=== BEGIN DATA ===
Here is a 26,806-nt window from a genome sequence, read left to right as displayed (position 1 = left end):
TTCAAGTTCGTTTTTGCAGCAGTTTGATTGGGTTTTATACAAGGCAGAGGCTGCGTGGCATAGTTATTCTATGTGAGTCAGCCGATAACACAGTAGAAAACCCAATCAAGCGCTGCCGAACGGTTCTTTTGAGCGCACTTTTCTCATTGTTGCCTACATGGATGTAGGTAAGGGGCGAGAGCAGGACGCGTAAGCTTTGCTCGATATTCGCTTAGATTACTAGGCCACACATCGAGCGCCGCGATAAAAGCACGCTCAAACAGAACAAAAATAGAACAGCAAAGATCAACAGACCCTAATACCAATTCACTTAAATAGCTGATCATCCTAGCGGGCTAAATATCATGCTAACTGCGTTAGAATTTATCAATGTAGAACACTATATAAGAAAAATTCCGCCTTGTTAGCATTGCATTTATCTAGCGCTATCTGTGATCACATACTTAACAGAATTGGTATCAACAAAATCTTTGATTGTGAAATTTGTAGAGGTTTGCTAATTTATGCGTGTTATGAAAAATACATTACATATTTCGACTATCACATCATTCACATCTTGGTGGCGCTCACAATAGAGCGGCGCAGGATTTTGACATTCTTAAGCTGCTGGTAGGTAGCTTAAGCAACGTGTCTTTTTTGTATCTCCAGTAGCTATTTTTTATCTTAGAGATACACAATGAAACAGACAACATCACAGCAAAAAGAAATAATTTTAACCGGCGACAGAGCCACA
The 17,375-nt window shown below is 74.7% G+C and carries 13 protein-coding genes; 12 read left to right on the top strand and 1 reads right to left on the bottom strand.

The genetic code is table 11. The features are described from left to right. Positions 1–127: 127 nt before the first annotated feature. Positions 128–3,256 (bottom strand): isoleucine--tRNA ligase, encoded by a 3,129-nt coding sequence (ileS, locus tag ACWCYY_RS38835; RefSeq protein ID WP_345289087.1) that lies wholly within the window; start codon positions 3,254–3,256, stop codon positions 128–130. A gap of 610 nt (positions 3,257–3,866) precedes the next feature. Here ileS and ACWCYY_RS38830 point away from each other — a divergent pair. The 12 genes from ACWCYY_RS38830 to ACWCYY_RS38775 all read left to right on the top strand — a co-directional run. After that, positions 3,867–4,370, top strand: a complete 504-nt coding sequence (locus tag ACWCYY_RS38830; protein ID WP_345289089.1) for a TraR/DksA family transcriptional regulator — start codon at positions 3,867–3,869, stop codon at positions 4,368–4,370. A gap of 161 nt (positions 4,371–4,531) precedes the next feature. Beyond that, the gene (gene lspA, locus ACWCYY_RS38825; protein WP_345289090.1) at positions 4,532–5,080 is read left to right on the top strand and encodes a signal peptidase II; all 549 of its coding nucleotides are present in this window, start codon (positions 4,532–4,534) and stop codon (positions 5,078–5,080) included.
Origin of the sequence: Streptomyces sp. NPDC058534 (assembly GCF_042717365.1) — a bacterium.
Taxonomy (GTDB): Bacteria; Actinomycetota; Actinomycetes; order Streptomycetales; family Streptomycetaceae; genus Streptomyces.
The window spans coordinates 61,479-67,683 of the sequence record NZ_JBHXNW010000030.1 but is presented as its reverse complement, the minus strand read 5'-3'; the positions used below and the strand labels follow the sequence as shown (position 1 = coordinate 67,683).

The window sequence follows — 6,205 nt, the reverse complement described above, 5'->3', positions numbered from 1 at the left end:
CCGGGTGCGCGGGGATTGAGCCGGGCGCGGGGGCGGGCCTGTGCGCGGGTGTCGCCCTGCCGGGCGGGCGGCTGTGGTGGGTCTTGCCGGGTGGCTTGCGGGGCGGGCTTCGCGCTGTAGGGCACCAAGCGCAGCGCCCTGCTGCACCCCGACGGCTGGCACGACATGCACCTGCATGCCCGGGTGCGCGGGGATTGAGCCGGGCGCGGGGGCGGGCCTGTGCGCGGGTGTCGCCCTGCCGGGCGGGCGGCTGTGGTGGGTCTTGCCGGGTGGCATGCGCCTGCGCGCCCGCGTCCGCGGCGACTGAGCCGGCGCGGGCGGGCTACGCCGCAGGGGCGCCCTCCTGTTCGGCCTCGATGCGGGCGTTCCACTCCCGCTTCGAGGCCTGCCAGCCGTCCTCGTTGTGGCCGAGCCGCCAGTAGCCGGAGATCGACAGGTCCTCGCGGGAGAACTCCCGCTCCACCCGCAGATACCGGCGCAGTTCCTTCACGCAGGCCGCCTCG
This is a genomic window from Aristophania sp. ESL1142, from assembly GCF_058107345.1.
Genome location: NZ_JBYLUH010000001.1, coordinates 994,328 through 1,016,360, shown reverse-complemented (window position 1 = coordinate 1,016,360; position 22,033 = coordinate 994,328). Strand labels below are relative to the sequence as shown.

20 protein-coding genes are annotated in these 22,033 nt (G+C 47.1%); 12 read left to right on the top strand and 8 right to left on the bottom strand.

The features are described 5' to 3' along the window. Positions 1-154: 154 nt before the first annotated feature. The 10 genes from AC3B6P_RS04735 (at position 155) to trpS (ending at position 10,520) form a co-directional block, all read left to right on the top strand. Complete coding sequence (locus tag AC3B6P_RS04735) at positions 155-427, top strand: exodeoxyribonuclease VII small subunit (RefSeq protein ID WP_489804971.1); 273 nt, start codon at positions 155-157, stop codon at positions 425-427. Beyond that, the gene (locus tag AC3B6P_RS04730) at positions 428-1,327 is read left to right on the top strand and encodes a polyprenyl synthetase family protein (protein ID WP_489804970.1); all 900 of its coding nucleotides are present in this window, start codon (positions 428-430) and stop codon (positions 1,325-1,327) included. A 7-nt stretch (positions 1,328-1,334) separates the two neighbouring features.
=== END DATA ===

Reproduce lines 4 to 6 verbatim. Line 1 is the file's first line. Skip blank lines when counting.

The genetic code is table 11. The features are described from left to right. Positions 1–127: 127 nt before the first annotated feature. Positions 128–3,256 (bottom strand): isoleucine--tRNA ligase, encoded by a 3,129-nt coding sequence (ileS, locus tag ACWCYY_RS38835; RefSeq protein ID WP_345289087.1) that lies wholly within the window; start codon positions 3,254–3,256, stop codon positions 128–130. A gap of 610 nt (positions 3,257–3,866) precedes the next feature. Here ileS and ACWCYY_RS38830 point away from each other — a divergent pair. The 12 genes from ACWCYY_RS38830 to ACWCYY_RS38775 all read left to right on the top strand — a co-directional run. After that, positions 3,867–4,370, top strand: a complete 504-nt coding sequence (locus tag ACWCYY_RS38830; protein ID WP_345289089.1) for a TraR/DksA family transcriptional regulator — start codon at positions 3,867–3,869, stop codon at positions 4,368–4,370. A gap of 161 nt (positions 4,371–4,531) precedes the next feature. Beyond that, the gene (gene lspA, locus ACWCYY_RS38825; protein WP_345289090.1) at positions 4,532–5,080 is read left to right on the top strand and encodes a signal peptidase II; all 549 of its coding nucleotides are present in this window, start codon (positions 4,532–4,534) and stop codon (positions 5,078–5,080) included.
Origin of the sequence: Streptomyces sp. NPDC058534 (assembly GCF_042717365.1) — a bacterium.
Taxonomy (GTDB): Bacteria; Actinomycetota; Actinomycetes; order Streptomycetales; family Streptomycetaceae; genus Streptomyces.